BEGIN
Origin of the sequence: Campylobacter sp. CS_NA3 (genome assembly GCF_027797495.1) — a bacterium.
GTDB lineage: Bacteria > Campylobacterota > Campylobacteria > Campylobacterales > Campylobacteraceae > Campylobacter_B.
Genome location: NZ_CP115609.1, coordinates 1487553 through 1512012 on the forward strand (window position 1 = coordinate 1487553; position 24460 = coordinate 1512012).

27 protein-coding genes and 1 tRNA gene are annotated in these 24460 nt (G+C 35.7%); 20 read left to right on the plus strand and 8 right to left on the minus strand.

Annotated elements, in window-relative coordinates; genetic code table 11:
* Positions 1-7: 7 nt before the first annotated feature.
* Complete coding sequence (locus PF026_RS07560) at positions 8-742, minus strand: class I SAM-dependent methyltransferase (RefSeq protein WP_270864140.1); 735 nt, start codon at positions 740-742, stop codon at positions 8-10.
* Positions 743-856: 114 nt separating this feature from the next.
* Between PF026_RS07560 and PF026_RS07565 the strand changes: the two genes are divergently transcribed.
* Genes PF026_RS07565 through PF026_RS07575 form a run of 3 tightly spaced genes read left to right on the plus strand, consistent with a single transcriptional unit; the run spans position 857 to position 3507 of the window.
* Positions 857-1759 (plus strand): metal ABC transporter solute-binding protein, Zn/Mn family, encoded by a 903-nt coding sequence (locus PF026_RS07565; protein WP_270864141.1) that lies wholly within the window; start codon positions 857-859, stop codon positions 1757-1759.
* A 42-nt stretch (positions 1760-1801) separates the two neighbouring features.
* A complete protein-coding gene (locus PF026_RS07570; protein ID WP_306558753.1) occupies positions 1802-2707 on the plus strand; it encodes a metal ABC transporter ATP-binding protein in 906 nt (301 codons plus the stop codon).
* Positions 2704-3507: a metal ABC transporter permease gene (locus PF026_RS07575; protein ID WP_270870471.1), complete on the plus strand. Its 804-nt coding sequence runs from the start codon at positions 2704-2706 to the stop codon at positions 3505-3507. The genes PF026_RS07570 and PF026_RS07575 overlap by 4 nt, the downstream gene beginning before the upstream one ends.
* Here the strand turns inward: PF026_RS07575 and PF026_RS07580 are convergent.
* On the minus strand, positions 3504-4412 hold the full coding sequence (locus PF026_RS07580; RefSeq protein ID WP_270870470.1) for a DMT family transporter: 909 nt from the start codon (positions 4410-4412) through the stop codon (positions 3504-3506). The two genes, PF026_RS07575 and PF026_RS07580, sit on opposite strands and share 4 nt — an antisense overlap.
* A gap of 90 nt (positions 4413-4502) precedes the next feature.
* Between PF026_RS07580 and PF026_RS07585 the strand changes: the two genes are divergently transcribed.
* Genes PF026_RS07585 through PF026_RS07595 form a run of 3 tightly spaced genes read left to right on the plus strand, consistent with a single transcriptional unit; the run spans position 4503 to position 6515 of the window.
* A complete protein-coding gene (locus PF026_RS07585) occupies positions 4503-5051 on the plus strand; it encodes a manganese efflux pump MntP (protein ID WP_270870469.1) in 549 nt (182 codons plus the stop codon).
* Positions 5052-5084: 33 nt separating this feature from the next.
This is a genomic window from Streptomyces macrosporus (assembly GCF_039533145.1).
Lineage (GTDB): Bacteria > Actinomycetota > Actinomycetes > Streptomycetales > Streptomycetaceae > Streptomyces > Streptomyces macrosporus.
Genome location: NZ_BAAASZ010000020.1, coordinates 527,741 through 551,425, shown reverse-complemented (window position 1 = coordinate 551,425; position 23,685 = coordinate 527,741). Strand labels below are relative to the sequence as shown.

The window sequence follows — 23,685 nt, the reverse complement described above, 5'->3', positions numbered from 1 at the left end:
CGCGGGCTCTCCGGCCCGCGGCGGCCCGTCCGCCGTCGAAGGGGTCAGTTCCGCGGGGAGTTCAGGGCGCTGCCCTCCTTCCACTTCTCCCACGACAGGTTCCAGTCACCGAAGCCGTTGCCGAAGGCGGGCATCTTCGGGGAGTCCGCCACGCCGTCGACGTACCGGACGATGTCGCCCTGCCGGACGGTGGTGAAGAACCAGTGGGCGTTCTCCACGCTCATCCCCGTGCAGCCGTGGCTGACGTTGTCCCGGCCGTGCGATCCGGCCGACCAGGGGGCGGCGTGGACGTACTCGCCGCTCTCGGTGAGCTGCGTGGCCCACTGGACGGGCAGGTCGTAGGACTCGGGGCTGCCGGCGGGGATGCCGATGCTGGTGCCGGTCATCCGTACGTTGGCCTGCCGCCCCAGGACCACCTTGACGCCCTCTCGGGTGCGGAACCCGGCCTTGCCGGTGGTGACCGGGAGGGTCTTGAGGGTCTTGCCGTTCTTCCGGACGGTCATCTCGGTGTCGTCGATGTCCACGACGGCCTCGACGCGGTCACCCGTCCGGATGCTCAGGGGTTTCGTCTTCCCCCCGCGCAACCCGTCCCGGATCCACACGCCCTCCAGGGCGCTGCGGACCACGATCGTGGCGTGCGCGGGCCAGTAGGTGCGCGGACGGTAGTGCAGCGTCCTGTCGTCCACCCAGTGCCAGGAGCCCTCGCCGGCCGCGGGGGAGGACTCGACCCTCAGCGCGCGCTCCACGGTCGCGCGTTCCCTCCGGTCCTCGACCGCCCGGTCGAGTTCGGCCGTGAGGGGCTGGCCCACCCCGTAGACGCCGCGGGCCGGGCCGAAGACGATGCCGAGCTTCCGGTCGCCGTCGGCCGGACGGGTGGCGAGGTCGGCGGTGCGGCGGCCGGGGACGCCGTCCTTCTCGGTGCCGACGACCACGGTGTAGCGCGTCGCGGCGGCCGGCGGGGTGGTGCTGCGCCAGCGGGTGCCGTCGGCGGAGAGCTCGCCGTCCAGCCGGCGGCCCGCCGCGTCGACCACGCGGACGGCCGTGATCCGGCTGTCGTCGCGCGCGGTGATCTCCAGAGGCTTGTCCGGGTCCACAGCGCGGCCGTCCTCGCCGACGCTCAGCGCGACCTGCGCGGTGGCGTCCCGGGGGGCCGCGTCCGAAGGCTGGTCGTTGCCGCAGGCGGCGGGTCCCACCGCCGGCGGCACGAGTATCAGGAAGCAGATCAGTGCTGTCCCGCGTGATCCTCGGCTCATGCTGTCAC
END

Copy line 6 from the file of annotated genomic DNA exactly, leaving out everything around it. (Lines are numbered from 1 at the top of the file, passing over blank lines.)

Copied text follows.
* Positions 1-7: 7 nt before the first annotated feature.